‘Limit of arsenic in drinking water set by govt too high’
ISLAMABAD: A parliamentary committee on Friday observed that the permissible limit of carcinogenic arsenic in drinking water set by the government was too high.
Pakistan Council for Research in Water Research Chairman Dr Mohammad Ashraf informed the Senate Standing Committee on Science and Technology that the limit of arsenic in drinking water worldwide was set at 10 parts per million (ppm).
“In Pakistan that limit has been set at 50ppm,” Dr Ashraf told the committee, claiming it was safe for human consumption.
The committee met for a briefing on steps taken by the research organisation under the Ministry of Science and Technology to ensure that the citizens had access to drinking water free of arsenic and other contaminants. But the committee wondered why Pakistan did not bring the permissible limit of the dangerous chemical down in line with other countries.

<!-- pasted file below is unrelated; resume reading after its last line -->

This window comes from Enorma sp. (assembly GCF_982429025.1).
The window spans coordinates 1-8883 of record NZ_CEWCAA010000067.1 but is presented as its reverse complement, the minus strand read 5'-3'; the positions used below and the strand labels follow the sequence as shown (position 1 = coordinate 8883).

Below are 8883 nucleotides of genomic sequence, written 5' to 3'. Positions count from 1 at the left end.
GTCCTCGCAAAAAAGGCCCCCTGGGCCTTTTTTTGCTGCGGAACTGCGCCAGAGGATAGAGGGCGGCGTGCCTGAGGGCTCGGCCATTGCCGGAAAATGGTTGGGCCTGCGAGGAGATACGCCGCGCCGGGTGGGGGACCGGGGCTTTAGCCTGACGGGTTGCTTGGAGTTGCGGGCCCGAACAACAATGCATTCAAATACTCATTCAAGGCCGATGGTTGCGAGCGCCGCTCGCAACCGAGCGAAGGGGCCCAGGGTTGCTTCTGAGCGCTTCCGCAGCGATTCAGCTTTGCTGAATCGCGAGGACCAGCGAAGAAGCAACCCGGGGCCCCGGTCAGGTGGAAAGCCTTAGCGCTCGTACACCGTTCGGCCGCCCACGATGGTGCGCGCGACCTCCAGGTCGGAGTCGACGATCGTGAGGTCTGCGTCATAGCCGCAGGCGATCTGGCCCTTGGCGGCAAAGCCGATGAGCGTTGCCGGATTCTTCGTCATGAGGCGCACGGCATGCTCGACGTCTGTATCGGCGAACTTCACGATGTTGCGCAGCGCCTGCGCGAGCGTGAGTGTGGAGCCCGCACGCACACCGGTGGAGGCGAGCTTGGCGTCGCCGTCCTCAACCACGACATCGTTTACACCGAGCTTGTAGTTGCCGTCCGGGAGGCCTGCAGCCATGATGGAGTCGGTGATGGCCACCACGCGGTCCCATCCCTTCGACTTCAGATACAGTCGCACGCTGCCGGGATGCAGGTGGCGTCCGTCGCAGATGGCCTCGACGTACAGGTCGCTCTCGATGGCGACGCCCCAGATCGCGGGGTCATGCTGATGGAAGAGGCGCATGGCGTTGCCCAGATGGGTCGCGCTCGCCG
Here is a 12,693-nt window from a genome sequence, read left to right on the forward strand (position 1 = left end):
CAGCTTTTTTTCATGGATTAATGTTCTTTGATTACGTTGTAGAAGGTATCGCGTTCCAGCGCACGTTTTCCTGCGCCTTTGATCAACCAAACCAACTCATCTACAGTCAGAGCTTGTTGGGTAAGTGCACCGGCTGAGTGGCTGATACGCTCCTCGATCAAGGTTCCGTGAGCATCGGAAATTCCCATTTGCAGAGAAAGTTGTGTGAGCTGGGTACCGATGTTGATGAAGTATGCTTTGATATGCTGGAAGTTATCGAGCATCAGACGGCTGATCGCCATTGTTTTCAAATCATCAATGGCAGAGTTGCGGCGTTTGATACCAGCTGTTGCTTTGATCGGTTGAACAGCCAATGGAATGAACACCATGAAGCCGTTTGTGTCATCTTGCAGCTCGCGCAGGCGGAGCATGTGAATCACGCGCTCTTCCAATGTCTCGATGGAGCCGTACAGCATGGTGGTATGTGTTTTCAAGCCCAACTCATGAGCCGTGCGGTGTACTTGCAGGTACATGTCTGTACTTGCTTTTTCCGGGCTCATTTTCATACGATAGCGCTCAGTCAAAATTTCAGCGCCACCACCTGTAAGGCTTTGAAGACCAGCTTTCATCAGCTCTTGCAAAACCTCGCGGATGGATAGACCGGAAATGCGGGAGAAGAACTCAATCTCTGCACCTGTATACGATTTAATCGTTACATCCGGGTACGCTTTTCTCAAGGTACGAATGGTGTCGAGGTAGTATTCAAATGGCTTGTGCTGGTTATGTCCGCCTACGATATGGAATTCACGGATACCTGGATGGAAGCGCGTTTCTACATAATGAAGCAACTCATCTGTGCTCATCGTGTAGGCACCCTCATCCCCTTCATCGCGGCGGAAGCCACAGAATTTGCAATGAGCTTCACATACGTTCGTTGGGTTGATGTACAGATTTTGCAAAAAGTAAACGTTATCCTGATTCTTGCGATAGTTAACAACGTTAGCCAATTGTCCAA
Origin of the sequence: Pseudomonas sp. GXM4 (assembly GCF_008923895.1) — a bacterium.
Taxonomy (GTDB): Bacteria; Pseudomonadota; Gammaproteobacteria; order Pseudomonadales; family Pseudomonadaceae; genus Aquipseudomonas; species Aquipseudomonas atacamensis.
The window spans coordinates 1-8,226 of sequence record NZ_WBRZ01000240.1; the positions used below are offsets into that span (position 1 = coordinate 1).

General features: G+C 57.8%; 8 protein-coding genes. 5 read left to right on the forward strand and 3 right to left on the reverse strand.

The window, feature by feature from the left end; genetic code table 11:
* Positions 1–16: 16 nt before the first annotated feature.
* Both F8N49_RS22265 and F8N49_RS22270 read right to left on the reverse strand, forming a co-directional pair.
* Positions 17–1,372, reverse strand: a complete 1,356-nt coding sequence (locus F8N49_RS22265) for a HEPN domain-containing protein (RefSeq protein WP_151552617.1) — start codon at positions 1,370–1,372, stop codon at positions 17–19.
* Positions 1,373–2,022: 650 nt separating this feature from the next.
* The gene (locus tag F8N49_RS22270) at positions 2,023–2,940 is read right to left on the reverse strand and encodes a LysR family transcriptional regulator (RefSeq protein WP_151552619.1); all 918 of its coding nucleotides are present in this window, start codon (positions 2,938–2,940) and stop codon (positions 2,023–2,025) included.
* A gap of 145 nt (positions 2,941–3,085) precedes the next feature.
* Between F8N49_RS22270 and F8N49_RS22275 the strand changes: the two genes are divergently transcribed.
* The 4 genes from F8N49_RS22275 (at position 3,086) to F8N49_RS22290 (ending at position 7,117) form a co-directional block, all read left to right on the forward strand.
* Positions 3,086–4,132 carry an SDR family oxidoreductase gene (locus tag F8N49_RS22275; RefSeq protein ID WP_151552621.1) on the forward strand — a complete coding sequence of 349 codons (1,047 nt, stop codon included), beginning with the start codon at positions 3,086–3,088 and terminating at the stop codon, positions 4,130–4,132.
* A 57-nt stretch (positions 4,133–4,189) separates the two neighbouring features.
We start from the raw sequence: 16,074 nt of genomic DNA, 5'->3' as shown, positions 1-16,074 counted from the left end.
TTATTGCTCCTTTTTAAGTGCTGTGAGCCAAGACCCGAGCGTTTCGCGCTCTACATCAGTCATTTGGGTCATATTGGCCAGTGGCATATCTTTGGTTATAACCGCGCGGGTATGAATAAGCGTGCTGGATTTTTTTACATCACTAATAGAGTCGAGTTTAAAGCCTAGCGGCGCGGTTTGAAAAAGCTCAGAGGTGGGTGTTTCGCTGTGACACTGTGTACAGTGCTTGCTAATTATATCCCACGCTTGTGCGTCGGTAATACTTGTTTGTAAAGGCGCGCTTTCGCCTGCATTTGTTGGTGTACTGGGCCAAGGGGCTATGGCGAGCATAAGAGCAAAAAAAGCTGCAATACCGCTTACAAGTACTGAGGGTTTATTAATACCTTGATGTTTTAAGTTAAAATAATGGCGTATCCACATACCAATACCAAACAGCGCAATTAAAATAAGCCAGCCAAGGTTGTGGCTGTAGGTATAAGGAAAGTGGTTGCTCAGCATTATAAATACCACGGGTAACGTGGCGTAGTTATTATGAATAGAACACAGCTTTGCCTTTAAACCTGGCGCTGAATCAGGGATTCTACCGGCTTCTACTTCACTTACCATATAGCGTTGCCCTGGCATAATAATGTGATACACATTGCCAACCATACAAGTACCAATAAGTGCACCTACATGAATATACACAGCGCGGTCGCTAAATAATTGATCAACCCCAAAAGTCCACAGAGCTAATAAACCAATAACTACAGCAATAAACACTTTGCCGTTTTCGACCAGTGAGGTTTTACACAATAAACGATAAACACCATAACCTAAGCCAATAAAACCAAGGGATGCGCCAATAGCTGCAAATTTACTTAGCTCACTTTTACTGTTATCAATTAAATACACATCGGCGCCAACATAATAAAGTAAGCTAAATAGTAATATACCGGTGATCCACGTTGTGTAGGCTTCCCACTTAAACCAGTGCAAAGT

Dr Ashraf explained that the levels of arsenic in the Himalayan region, including countries such as Bangladesh, India and China, were high where permissible levels of arsenic in drinking water were also as high as 50ppm.
“Treating groundwater for arsenic is an extremely difficult exercise for which the government does not have the necessary means and resources. Above all, the arsenic waste, if dumped in the environment, will create more catastrophes.”
Giving the example of Lahore, Dr Ashraf said if the permissible limit of arsenic was reduced from 50ppm to 10ppm, drinking water in the city would be 100pc unsafe for human consumption.
This bit of information did not go well with the committee. Senator Osman Saifullah Khan of the PPP argued that the government cannot permit a high level of cancer causing arsenic in water for its failure to treat drinking water of the poisonous chemical.
The committee learnt that in places such as D.I. Khan, Bahawalpur and Dadu etc., the level of arsenic in groundwater was considerably high.
However, Dr Ashraf explained that the local governments were concerned about the high arsenic contamination in groundwater and were collaborating with the PCRWR for guidance to extract water from deeper in the ground where the percentage of arsenic was much less.
Responding to questions from the senators, the expert said water in most cities in Balochistan was unsafe for consumption.
“In Ziarat alone, water is almost 100pc unsafe for human consumption,” Dr Ashraf said.